Most kitties love a good scratch behind the ears because like their two-legged slaves, felines get itchy ears now and then. But noticeably excessive grazing of the ears, rubbing their head on the floor, or walking with their head tilted to the side, could indicate an issue.
How do you know if your pointy-eared pal has an ear infection?
They’ll begin by shaking the head occasionally, then scratching their ear. This behaviour will gradually increase until your poor, irritated cat just can’t take it anymore. You may even notice them moaning as they try to scratch the ear, as well as rubbing their head along the ground.
Walking with their head at an angle is another tell-tail sign, as mentioned above.
When you examine your cat’s ear, you may notice a pungent odour. This is likely caused by some discharge in the ear, especially in the ear canal, which may be brown or yellow. The discharge may also contain blood, so you won’t want to turn a blind eye to it.
Sometimes little creepy crawlies called ear mites can cause ear infections in cats. These very unwelcome guests move around the ear canal and cause great discomfort for your cat. Your cat’s ears will respond to the ear mites by pumping out a waxy discharge. Unfortunately, this gunk is the perfect hangout for bacteria, yeasts and fungi, while making the problem even worse for your cat.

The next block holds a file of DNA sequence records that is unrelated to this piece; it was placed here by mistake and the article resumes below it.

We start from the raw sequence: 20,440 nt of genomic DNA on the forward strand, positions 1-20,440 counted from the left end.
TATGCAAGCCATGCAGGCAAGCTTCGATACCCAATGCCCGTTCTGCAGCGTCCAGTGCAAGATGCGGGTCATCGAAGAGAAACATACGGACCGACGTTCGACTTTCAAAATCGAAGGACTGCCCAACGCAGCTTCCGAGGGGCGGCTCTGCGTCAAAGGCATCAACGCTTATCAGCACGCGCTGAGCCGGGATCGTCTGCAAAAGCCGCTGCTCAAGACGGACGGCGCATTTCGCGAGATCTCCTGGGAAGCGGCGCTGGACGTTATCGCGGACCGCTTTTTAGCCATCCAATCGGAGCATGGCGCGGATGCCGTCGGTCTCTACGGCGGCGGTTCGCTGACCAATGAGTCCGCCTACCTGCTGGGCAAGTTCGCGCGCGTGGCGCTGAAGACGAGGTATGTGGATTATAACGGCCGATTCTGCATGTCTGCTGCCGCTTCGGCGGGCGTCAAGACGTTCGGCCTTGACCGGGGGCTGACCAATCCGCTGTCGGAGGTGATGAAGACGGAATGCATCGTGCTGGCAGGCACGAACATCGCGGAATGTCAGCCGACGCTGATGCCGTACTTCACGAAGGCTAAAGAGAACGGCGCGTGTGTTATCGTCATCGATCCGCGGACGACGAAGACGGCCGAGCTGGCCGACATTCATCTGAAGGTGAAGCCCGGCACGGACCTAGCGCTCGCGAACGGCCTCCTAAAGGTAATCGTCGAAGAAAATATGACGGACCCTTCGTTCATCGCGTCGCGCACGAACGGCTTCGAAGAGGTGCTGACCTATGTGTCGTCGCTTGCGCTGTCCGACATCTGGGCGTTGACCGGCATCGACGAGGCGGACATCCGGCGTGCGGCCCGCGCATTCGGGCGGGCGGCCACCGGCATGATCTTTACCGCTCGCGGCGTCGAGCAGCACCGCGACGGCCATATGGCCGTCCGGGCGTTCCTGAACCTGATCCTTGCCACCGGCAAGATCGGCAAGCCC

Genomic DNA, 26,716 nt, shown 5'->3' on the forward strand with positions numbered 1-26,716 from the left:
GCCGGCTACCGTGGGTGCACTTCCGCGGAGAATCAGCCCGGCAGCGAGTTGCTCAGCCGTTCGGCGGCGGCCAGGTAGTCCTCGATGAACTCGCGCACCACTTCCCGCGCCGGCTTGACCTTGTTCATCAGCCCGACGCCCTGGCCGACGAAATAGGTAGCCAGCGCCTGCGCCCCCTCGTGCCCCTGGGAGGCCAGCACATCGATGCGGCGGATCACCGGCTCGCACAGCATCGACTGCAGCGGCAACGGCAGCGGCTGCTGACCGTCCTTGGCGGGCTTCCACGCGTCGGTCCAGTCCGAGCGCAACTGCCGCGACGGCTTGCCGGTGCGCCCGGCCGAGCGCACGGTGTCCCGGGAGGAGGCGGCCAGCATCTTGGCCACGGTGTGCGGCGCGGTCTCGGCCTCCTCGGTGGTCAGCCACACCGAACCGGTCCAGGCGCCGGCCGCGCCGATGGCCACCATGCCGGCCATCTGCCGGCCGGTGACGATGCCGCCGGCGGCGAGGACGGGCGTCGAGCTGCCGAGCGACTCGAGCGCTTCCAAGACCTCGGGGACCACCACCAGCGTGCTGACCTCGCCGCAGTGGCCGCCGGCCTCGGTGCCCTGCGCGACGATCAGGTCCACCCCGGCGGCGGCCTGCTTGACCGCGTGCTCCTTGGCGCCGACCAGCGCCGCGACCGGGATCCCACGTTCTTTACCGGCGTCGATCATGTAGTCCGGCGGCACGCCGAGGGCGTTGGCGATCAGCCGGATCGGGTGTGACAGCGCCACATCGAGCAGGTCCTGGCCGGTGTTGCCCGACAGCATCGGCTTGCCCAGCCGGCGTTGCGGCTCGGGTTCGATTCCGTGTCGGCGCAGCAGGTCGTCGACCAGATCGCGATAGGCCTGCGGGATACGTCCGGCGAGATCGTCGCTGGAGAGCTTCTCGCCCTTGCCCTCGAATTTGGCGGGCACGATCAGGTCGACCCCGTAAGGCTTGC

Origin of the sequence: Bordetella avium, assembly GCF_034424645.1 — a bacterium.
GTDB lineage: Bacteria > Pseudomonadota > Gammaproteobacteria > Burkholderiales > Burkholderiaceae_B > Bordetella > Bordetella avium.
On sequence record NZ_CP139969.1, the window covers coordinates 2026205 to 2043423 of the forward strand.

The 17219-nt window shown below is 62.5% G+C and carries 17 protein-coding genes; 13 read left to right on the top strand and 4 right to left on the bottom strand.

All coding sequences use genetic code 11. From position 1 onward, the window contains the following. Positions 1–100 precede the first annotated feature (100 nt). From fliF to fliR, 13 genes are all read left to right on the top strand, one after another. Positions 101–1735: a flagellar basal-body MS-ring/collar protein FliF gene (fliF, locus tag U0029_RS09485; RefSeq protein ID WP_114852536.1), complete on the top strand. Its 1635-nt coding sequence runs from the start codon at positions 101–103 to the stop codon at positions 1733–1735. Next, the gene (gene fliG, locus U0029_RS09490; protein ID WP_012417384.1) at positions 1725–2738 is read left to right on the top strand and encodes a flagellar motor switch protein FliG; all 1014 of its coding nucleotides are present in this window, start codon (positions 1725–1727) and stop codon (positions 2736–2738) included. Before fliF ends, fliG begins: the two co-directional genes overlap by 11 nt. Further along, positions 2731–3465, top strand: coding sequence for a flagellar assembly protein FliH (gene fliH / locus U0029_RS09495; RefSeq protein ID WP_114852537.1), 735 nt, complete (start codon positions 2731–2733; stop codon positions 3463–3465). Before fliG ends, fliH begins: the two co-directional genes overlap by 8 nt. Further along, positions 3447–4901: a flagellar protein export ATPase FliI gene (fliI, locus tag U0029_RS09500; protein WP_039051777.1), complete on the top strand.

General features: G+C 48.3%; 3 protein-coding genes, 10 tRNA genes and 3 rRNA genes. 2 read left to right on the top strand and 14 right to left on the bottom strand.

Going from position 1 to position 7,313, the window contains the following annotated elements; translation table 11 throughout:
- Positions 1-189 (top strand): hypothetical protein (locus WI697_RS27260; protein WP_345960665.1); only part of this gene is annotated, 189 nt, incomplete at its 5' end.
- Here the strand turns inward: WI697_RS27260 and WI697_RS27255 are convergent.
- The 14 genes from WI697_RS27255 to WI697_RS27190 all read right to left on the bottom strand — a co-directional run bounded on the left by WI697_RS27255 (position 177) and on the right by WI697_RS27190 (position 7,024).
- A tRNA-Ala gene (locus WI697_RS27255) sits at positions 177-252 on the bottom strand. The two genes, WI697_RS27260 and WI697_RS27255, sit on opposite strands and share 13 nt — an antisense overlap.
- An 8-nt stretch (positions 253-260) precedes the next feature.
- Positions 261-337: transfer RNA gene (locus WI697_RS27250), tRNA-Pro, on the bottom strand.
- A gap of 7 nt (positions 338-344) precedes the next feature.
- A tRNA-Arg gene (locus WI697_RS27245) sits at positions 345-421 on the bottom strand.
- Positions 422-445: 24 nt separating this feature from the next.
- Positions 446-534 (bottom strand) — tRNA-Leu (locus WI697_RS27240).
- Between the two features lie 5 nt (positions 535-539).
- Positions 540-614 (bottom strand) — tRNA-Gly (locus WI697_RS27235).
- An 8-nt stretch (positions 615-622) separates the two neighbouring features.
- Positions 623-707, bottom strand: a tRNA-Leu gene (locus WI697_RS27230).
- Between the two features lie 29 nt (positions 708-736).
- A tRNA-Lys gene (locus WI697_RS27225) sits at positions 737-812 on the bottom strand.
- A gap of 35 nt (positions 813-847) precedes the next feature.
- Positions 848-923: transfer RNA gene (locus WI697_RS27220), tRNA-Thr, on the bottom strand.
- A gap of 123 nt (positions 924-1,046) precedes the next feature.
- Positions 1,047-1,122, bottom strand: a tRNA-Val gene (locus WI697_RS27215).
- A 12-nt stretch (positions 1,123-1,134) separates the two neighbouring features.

See a vet. They’re all ears.
It’s usually better – and safer – to put your kitty’s ears in the care of your vet, for a professional examination and cleaning – rather than doing it yourself. Your vet will notice if ear mites are present, but keep in mind that many cases, bacteria and yeasts alone can cause the ear infection.
There might also be completely foreign elements such as grass seeds in the ear, and your vet will treat this right away.
It’s possible your vet may need to anaesthetise your cat to ensure a good, thorough exam and cleaning, without a scratch. The vet may need to take a sample of the discharge and examine it under a microscope, to nail whatever bugs could be causing the infection.
However the diagnosis is for your kitty, they’ll more than likely need medications to treat their ear problem.